Credit: IDW
Credit: IDW

Star Trek: Khan #1
Writen by Mike Johnson
Art by David Messina, Claudia Balbont, Marina Castelvetro and Claudia ScarletGothica
Lettering by Neil Uyetake
Published by IDW Publishing
Review by David Pepose
'Rama Rating: 2 out of 10

Because you demanded it - wait... did we demand it? Regardless of your feelings over Star Trek: Into Darkness, IDW Publishing is determined to fix continuity holes between the 2013 film and the original Wrath of Khan in Star Trek: Khan #1. Yet between the prefunctory story and the sub-par artwork, this is a tie-in that only diehards need to buy.

For those who have been long-time fans of Star Trek, you probably know who Khan Noonien Singh is - and even if you aren't a Wikipedia-scouring Trekkie, if you've seen either the recent Star Trek: Into Darkness film or the original Wrath of Khan, you know enough to know who this character is: a ruthless ubermensch from the 20th century who comes back to wreak havoc in the future. Yet IDW's latest arc set in the movie universe winds up posing an uncomfortable question, as it essentially asks "why does somebody named Khan Noonien Singh look like a white guy like Benedict Cumberbatch?" It's the story that nobody really asked to hear, about how Khan went from being an Indian boy to a white man, and it really distracts from the rest of the story.

Well, actually, perhaps I'm jumping the gun. The story here is about as predictable as it gets. Mike Johnson is dealing with a licensed property here, so perhaps its not surprising that he isn't able to do anything too revolutionary here - but you can pretty much guess exactly what happens here, as the young Noonien is inducted into a genetic enhancement program and winds up defying all expectations. We get it, Khan is evil, and it's nature versus nuture in this case - but there is so much potential for something more to this story, rather than just a dreary retelling of what we could already infer from the movies.

The artwork doesn't help the cause, either. David Messina's introductory sequence is particularly rough on the eyes, as Johnson's wordy script winds up really putting the squeeze on Messina's flat, photo-based artwork. Claudia Balbont fares a bit better with the flashback sequences, as she's got a more fluid style and is a bit more adventurous with her layouts (particularly during the fight sequences, as Noonen spars with his genetically enhanced brethren). That said, Balbont still has room to grow, particularly during a bit where Noonen tries to take his own life, which barely registers when you see it.

Unless you're a completist, Star Trek: Khan #1 is definitely a book you can skip. Even though this series is set in the J.J. Abrams universe, the central theme of fate and altered realities isn't even mentioned here, and that robs this story of the charm of the rebooted Trek-verse. Poor artwork and a forgettable story make this book its own worst enemy.

Code Monkey Save World #1
Written by Greg Pak
Art by Takeshi Miyazawa and Jessica Kholinne
Lettering by Simon Bowland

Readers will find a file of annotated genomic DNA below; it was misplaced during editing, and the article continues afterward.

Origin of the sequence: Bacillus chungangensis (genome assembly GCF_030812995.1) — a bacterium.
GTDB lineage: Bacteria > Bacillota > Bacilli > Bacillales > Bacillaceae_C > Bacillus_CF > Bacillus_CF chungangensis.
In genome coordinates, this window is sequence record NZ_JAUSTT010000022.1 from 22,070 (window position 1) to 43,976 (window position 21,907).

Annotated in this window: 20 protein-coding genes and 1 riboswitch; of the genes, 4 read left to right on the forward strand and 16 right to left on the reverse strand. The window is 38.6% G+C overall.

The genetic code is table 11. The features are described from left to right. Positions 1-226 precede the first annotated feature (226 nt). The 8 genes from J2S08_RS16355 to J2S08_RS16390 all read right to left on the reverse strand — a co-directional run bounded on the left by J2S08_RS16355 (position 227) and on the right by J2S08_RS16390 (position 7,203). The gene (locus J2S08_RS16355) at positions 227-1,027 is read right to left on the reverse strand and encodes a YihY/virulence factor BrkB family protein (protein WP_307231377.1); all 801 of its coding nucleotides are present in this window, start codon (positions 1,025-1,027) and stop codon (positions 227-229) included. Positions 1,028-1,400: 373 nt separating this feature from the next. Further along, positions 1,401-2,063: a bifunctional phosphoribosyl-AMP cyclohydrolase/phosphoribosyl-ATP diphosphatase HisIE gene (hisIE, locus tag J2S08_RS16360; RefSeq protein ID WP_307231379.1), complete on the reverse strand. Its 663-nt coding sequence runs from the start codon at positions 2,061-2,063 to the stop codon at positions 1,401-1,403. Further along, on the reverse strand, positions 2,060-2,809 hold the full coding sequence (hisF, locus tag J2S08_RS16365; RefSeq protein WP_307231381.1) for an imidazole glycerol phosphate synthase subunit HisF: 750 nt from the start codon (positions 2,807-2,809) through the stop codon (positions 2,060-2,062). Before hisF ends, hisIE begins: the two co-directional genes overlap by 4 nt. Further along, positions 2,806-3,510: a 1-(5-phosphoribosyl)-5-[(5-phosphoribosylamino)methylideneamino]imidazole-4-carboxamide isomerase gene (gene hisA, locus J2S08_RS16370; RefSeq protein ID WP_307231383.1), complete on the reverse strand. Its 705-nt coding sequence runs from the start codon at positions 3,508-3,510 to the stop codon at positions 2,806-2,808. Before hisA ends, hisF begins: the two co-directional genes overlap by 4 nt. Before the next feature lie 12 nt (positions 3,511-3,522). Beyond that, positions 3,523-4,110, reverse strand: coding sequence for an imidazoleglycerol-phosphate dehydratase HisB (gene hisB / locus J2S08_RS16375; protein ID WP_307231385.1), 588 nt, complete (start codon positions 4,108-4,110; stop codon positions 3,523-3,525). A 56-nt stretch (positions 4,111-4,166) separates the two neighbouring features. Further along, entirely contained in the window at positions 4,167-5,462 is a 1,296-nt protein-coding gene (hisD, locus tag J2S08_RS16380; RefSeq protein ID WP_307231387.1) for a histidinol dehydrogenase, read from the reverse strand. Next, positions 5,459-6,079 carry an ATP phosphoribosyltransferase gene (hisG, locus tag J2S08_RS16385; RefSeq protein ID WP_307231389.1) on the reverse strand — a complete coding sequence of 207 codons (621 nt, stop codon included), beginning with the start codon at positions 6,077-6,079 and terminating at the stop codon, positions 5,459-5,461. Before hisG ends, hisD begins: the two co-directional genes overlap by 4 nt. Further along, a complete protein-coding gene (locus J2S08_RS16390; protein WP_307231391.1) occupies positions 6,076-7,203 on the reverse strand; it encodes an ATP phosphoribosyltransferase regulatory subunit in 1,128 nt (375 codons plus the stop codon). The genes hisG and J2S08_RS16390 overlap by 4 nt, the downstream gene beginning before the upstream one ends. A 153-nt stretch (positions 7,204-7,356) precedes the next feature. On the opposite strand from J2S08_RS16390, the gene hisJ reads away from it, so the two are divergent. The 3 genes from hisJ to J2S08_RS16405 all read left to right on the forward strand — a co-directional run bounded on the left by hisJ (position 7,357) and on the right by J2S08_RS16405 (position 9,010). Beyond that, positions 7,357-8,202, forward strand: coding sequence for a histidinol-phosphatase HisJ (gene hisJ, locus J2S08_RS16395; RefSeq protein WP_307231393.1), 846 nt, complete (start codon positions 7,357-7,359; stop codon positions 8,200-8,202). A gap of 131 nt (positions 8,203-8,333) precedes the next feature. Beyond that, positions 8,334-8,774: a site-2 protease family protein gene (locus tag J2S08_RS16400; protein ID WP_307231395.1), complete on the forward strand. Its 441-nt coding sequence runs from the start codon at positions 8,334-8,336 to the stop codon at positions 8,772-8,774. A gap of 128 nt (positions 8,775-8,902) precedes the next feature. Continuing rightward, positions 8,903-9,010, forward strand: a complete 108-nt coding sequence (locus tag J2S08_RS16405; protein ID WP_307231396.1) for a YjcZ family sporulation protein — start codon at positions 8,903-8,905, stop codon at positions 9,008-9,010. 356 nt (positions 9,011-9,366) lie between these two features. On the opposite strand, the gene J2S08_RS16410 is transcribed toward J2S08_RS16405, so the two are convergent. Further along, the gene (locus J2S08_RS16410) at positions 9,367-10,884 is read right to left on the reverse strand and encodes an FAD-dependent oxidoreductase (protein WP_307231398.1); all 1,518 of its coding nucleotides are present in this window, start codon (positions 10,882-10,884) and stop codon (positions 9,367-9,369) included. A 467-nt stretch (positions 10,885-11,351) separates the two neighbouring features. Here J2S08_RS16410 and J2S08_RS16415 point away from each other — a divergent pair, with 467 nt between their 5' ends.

Published by Monkeybrain Comics Review by David Pepose
'Rama Rating: 8 out of 10

One of the great advantages of comics is the industry's willingness to go for silly, absurd concepts just for the sake of fun - and Code Monkey Save World is just the latest example. Based on the songs of nerd-friendly musician Jonathan Coulton, Code Monkey wastes no time justifying its quirky premise, but instead revels in its inherently entertaining story.

If I were to sum up Code Monkey with an elevator pitch, I'd say it's a cross between Office Space and Axe Cop. Writer Greg Pak starts the comic off with the typical office doldrums, as Code Monkey is nagged by his lame boss Rob - a sequence based on Coulton's original "Code Monkey" song. Yet after the prerequisite meet-cute with one of Code Monkey's co-workers, suddenly Pak goes way off the beaten path, as Code Monkey is sucked into a world of killer robots and secret shadow organizations, as he struggles to rescue the girl he loves.

Ultimately, Pak's work is based on concept rather than characterization. For Pak, that's actually a pretty big departure, given his character-driven runs on Incredible Hulk, Incredible Hercules and Superman/Batman - but unlike his edu-tational Vision Machine, Pak is really throwing everything against the wall and seeing what sticks. While that isn't going to win him any Eisners, Code Monkey's adventures really hit that pulpy vein that comics do so well - why explain the craziness when you can just enjoy it?

Of course, much of the reason this works is because of artist Takeshi Miyazawa. Miyazawa, who co-created Incredible Hercules supporting character Amadeus Cho with Pak, brings a manga-style energy to this comic. Code Monkey, for example, really emotes well when he fumes at his boss or stumbles with a pretty co-worker, and Miyazawa's action beats are particularly memorable (especially when Code Monkey accidentally defeats a giant robot). Much like the absurd premise of Code Monkey himself, you can see that Miyazawa is having a lot of fun with the character designs, particularly Code Monkey's tough-guy partner/employer, Skullcrusher.

That said, this comic certainly isn't for everyone - there are going to be plenty of people who think Code Monkey is a cipher of a character, particularly with his caveman-esque speech patterns (although, c'mon, he's a monkey, for crying out loud). Those who want a deeper theme and meaning will probably be better served elsewhere - but for those who are looking for the sheer crazy spectacle that only comics can provide, Code Monkey Save World #1 is a fun debut for a most unlikely hero.

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